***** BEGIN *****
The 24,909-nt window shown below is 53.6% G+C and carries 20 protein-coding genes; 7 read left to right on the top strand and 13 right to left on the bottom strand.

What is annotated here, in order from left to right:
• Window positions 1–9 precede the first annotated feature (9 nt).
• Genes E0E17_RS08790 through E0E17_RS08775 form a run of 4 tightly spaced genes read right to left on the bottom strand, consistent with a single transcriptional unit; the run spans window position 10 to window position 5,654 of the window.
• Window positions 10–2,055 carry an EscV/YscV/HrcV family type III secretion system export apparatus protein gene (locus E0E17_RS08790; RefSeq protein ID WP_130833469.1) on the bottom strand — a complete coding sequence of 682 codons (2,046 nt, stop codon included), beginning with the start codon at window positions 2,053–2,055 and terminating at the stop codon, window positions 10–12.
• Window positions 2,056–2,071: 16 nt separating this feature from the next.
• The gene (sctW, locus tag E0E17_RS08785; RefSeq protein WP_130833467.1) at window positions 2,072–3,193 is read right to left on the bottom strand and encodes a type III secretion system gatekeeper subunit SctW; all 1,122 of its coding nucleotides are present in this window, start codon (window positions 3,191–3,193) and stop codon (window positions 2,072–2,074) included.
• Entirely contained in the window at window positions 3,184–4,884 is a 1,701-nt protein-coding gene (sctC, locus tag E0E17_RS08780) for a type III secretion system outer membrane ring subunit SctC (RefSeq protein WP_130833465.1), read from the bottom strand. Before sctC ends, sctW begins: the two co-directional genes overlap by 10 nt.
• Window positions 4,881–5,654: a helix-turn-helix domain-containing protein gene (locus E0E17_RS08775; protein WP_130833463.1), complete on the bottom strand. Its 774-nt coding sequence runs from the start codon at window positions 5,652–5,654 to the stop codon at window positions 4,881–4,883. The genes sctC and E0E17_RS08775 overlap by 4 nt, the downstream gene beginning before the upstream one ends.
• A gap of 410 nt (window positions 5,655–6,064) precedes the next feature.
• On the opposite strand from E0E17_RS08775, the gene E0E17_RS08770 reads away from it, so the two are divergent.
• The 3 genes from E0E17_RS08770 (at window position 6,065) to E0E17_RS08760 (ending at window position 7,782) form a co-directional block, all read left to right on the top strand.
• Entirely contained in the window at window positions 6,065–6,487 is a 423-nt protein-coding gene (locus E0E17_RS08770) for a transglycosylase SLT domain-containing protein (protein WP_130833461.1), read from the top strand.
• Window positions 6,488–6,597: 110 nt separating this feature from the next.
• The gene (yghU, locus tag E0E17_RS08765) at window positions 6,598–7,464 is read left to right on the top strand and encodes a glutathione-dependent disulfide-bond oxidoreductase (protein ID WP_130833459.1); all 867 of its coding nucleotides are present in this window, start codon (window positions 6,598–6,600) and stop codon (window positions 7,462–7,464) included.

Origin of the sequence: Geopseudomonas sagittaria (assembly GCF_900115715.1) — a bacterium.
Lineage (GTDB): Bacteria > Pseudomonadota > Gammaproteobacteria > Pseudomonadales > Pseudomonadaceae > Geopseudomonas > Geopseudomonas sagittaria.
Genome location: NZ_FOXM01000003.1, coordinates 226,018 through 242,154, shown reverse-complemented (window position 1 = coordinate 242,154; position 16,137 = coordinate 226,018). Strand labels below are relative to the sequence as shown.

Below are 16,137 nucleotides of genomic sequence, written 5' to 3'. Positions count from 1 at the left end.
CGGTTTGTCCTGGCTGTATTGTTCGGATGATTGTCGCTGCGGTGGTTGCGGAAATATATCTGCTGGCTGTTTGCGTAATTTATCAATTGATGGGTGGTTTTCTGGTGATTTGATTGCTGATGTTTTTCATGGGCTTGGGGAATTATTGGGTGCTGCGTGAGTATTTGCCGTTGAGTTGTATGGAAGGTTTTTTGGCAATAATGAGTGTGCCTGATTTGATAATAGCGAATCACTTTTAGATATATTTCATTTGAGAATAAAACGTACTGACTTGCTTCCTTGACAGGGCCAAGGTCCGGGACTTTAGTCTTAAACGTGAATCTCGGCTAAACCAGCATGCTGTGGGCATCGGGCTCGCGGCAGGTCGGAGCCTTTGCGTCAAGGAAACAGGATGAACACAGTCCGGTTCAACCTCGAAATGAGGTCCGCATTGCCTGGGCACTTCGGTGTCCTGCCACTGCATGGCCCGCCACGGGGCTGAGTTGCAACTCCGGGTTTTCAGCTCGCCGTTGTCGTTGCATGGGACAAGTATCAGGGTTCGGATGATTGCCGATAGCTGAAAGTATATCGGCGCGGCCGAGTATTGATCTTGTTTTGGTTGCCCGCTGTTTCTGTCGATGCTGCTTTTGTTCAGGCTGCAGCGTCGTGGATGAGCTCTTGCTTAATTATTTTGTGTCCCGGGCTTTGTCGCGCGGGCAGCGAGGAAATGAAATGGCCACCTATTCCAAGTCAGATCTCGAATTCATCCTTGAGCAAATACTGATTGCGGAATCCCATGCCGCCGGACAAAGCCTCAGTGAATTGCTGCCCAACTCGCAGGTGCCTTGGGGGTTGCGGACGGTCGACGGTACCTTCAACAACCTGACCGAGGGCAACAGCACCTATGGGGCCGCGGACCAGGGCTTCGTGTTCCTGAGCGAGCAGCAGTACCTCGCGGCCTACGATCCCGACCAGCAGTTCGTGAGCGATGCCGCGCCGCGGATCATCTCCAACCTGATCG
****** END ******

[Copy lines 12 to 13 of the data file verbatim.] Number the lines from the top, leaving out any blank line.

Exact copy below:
• The 3 genes from E0E17_RS08770 (at window position 6,065) to E0E17_RS08760 (ending at window position 7,782) form a co-directional block, all read left to right on the top strand.
• Entirely contained in the window at window positions 6,065–6,487 is a 423-nt protein-coding gene (locus E0E17_RS08770) for a transglycosylase SLT domain-containing protein (protein WP_130833461.1), read from the top strand.